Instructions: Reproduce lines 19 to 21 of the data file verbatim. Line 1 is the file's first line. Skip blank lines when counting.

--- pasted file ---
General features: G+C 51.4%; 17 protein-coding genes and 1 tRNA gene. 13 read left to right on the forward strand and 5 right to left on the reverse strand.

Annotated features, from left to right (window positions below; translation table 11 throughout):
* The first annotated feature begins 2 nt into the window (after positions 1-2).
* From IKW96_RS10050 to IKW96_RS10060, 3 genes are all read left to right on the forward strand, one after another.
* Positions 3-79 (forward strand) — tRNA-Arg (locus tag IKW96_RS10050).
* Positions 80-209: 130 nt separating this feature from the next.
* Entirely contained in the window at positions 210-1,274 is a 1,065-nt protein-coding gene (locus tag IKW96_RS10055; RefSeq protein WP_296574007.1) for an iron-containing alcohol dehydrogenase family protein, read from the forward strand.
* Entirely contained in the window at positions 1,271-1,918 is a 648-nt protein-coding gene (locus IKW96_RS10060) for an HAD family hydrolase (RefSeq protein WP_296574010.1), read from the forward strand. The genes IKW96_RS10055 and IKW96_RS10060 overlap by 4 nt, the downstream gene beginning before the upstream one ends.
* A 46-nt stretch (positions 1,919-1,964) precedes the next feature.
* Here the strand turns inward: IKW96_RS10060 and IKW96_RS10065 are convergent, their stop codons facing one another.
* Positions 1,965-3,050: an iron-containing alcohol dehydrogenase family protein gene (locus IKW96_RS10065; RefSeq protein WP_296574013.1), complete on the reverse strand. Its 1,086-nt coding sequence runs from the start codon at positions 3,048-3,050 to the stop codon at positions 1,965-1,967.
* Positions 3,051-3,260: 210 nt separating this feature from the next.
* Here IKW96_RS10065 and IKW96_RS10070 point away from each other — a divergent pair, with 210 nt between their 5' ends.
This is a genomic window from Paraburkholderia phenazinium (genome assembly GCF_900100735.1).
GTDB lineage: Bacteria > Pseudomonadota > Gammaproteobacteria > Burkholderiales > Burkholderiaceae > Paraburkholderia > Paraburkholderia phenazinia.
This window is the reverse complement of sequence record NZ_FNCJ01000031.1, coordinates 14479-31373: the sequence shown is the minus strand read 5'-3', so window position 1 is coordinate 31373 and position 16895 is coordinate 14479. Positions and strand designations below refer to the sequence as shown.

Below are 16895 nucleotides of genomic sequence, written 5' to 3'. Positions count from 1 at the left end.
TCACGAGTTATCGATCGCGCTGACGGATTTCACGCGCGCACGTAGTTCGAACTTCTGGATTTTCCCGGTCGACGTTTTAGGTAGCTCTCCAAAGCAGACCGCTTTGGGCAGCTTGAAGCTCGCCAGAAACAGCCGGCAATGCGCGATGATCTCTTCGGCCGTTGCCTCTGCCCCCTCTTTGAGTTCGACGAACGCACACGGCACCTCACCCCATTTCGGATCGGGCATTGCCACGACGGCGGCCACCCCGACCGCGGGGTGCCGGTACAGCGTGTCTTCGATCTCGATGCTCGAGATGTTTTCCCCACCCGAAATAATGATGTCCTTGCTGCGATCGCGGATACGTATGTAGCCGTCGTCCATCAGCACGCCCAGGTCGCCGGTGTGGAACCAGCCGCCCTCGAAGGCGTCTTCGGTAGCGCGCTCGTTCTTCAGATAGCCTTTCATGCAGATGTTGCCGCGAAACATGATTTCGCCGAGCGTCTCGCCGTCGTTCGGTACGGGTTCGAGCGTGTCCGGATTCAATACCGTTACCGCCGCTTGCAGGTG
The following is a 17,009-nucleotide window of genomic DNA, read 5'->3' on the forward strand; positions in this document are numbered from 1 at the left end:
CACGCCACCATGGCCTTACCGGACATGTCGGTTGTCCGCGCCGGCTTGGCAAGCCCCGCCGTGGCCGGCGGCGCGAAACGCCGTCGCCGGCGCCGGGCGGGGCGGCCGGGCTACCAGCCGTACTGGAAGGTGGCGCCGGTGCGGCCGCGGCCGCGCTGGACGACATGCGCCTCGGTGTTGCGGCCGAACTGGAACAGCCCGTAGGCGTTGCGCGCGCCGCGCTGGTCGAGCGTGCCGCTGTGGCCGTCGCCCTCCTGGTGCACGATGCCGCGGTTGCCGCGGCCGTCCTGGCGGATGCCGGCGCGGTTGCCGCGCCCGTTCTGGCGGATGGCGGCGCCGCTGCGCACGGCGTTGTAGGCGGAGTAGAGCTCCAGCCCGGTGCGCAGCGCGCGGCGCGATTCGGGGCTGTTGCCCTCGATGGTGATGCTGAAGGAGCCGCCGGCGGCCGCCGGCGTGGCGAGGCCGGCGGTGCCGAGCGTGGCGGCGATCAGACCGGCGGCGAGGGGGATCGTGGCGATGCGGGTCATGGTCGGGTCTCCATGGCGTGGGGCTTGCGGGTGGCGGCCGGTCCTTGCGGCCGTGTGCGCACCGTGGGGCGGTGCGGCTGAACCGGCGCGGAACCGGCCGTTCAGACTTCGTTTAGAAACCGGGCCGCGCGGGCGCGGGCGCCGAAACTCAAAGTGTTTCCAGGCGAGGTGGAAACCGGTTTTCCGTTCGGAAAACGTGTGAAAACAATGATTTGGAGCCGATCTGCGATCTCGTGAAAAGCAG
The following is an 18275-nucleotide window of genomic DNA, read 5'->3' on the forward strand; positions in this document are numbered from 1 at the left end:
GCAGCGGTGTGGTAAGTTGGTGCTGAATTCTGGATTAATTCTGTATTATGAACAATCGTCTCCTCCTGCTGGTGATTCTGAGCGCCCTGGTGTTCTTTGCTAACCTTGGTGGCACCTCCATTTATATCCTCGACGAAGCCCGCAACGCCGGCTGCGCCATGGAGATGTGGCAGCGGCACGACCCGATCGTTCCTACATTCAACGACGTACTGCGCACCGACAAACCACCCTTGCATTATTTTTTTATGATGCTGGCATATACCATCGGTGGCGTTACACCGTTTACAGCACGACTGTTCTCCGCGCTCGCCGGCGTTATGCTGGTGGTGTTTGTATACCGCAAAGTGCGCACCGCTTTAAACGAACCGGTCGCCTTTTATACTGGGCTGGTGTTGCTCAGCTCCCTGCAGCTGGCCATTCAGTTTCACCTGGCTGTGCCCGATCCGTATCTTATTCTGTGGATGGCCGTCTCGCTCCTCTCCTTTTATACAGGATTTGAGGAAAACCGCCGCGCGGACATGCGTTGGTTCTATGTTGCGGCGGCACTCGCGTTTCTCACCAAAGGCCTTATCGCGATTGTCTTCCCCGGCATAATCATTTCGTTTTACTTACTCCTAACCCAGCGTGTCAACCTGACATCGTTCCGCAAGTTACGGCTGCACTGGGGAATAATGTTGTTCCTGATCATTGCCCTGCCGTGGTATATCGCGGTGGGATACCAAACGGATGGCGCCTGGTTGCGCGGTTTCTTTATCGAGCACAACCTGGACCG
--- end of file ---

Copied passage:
The following is a 17,009-nucleotide window of genomic DNA, read 5'->3' on the forward strand; positions in this document are numbered from 1 at the left end:
CACGCCACCATGGCCTTACCGGACATGTCGGTTGTCCGCGCCGGCTTGGCAAGCCCCGCCGTGGCCGGCGGCGCGAAACGCCGTCGCCGGCGCCGGGCGGGGCGGCCGGGCTACCAGCCGTACTGGAAGGTGGCGCCGGTGCGGCCGCGGCCGCGCTGGACGACATGCGCCTCGGTGTTGCGGCCGAACTGGAACAGCCCGTAGGCGTTGCGCGCGCCGCGCTGGTCGAGCGTGCCGCTGTGGCCGTCGCCCTCCTGGTGCACGATGCCGCGGTTGCCGCGGCCGTCCTGGCGGATGCCGGCGCGGTTGCCGCGCCCGTTCTGGCGGATGGCGGCGCCGCTGCGCACGGCGTTGTAGGCGGAGTAGAGCTCCAGCCCGGTGCGCAGCGCGCGGCGCGATTCGGGGCTGTTGCCCTCGATGGTGATGCTGAAGGAGCCGCCGGCGGCCGCCGGCGTGGCGAGGCCGGCGGTGCCGAGCGTGGCGGCGATCAGACCGGCGGCGAGGGGGATCGTGGCGATGCGGGTCATGGTCGGGTCTCCATGGCGTGGGGCTTGCGGGTGGCGGCCGGTCCTTGCGGCCGTGTGCGCACCGTGGGGCGGTGCGGCTGAACCGGCGCGGAACCGGCCGTTCAGACTTCGTTTAGAAACCGGGCCGCGCGGGCGCGGGCGCCGAAACTCAAAGTGTTTCCAGGCGAGGTGGAAACCGGTTTTCCGTTCGGAAAACGTGTGAAAACAATGATTTGGAGCCGATCTGCGATCTCGTGAAAAGCAG
The following is an 18275-nucleotide window of genomic DNA, read 5'->3' on the forward strand; positions in this document are numbered from 1 at the left end: